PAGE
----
Ashley Neill has been shooting kangaroos for 40 years.

He now runs a plant outside Hay in rural New South Wales, where carcasses are processed for the multi-million dollar animal trade. 

He said he operated along a strict commercial code, but not everyone was following the rules – and now was the time to speak out about what he called the “dark side” of kangaroo shooting in NSW.

“Kangaroos have been a livelihood for me,” Mr Neill said.

“I do agree they have to be culled because the white man [came] out here and put watering points where they weren’t before. But do it humanely.”

Two reasons to shoot

Kangaroos are a protected species in Australia, but can be lawfully killed under certain circumstances.

In NSW, graziers can apply for a licence to shoot kangaroos on their own land, where they are deemed to be a pest.

Professional shooters also operate culls on behalf of landholders, to feed a multi-million-dollar commercial trade in kangaroo meat and skin products.

But both programs are under fire after the first public examination of the industry in decades.

Catherine Cusack wearing a grey jacket and sitting in a park.

Liberal MP Catherine Cusack spent months examining the health of kangaroos as a member of the NSW Parliament’s Planning and Environment Committee. (ABC News)

“I just thought this would be an inquiry into people’s sensitivities,” said NSW Liberal MP Catherine Cusack.

“I’m now completely 180 degrees from where I started.

Ms Cusack sits on the NSW Parliament’s Planning and Environment Committee, which spent months examining the health of kangaroos in the state over three public hearings.

“It’s actually quite distressing to me that our kangaroos could be in such a predicament,” she told 7.30. 

The inquiry found there were “grave concerns” with the National Parks and Wildlife Service’s oversight of kangaroo shooting by private land-holders, “as evidenced by the fact that they could not provide accurate figures on how many kangaroos have been legally culled.”

Exterior of the Department of Planning, Industry and Environment.

A bipartisan parliamentary committee found there were concerns with the transparency and policing of the commercial kangaroo harvest program.(ABC News: Tim Fookes)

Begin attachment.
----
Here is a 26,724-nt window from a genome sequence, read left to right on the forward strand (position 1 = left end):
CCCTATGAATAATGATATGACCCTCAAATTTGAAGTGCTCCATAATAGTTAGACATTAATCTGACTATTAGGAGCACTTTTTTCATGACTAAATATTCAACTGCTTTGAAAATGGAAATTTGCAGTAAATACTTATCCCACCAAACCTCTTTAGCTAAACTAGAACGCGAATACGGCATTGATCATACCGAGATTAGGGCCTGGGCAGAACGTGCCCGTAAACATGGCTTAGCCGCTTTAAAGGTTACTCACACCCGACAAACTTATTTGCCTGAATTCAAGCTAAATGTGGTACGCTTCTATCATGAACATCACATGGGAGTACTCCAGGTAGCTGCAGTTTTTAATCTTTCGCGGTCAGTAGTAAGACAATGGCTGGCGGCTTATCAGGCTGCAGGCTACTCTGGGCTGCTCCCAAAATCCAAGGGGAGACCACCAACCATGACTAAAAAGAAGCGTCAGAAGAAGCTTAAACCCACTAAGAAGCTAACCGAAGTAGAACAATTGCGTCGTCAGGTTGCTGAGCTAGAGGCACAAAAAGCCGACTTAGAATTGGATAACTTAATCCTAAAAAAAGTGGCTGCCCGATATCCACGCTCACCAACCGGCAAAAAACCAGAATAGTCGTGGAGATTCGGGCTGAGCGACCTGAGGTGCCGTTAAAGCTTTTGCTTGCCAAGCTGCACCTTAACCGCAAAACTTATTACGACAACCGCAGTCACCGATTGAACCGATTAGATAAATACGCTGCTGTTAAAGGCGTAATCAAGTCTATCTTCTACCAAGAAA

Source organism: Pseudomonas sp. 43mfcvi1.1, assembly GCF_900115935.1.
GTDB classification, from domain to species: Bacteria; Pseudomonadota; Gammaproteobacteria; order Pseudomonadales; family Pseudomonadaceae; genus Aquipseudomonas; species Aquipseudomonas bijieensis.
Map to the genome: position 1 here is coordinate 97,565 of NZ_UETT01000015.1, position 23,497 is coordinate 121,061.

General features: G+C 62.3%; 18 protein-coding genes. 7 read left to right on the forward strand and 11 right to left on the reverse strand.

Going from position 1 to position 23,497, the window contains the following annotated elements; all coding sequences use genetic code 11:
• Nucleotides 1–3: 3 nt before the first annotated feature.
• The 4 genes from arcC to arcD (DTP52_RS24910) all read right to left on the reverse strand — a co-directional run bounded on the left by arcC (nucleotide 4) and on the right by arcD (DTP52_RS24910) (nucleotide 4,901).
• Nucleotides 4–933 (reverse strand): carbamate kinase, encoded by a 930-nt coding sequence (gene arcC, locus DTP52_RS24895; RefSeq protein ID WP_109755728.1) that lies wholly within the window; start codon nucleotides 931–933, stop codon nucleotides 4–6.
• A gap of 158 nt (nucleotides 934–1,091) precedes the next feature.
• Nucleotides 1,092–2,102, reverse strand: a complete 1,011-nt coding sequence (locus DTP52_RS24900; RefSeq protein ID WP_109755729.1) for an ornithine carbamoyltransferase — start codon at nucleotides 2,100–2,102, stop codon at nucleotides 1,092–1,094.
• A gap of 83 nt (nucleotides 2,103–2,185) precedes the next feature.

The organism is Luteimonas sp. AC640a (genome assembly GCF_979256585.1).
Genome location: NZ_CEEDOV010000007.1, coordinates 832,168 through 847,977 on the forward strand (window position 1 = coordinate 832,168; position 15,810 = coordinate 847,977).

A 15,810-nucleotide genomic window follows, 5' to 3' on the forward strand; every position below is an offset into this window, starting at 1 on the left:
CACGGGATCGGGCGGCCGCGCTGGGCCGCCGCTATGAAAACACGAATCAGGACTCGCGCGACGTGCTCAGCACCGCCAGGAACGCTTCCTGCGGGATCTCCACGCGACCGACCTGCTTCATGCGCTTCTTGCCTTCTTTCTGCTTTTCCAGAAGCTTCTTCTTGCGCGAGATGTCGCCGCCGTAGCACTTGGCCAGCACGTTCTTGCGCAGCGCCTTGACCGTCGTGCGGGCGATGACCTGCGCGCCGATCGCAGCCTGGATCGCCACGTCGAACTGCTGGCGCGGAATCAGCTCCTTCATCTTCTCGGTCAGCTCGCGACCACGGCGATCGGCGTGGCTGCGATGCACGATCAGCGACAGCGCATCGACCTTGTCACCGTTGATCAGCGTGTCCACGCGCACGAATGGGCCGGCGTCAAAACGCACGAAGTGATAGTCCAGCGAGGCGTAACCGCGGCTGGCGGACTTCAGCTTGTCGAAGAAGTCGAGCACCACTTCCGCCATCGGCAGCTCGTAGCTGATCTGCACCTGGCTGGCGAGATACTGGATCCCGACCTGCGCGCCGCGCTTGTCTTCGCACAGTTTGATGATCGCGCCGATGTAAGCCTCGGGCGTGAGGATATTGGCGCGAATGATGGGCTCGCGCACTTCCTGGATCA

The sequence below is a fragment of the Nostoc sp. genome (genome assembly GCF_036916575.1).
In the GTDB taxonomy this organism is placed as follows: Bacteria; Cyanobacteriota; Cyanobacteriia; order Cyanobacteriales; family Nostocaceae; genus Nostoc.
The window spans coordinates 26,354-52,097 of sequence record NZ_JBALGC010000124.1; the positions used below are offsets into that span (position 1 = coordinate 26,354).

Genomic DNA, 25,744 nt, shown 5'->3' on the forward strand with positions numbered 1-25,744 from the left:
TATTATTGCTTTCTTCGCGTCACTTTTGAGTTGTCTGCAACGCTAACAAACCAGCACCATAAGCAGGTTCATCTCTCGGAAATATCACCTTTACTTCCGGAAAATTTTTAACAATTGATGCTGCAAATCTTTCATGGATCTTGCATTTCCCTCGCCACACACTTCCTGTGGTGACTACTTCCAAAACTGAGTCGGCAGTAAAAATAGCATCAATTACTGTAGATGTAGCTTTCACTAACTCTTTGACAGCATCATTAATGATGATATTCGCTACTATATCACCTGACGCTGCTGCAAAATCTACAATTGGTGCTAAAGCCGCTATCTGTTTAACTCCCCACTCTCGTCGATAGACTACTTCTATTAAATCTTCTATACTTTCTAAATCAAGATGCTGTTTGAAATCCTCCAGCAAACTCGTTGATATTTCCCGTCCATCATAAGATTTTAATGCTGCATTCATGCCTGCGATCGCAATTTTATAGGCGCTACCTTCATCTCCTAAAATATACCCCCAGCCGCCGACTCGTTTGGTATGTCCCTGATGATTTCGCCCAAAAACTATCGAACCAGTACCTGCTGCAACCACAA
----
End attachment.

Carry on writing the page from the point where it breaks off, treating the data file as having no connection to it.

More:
The committee wants the auditor general to assess whether the NSW government is meeting its own legal obligations under the Biodiversity Act.

It also raised concerns about transparency and policing of the commercial program, which is managed by the Department of Planning, Industry and Environment.

But some evidence never made it to the inquiry.

Leaked documents raise policing concerns

Internal documents leaked to the ABC reveal the department’s own staff have voiced concerns about the way the kangaroo management program is policed.

A 2019 audit found it was “impossible” to work out whether the number of kangaroo carcasses processed at different points in the industry chain were “true and accurate”.

“This is a significant finding, as it … may undermine any positions taken in relation to the legitimacy and sustainability of the industry,” the audit found.

kangaroo report

Leaked documents reveal the department’s own staff voiced internal concerns about the way the kangaroo management program was policed.(ABC News: Micaela Hambrett)

If commercial shooters don’t kill kangaroos with a shot to the head, it has to be reported.

But the audit found in 70 per cent of cases where that happened, the department took no compliance action.

There were no licence suspensions or prosecutions between 2015 and 2019, and infringement notices decreased fivefold over the same period, from an average of 50 per year to just 10.

The department declined an interview with the ABC.

In a statement, the department said it had issued 16 penalty notices in the 2021 financial year.

Leaked emails from the department’s senior management reveal there were 785 reporting breaches from licensed animal dealers in 2020.

Only one was issued with a penalty notice.

The department said in early 2021 it introduced a new approach where licensees were unable to renew licences unless their returns were up to date.

In a statement, a department spokesman said its Kangaroo Management Program included “quotas, compliance, animal welfare and population conservation” measures.

It said this ensured the program’s “integrity and transparency” and that it was confident its scientific methods to estimate kangaroo populations were “robust and precise”.

The Kangaroo Industry Association’s President, Ray Borda, said the commercial trade was committed to transparency.

Ray Borda, National President of Kangaroo Industry Association of Australia wears a cooking apron at Tokyo Game Fair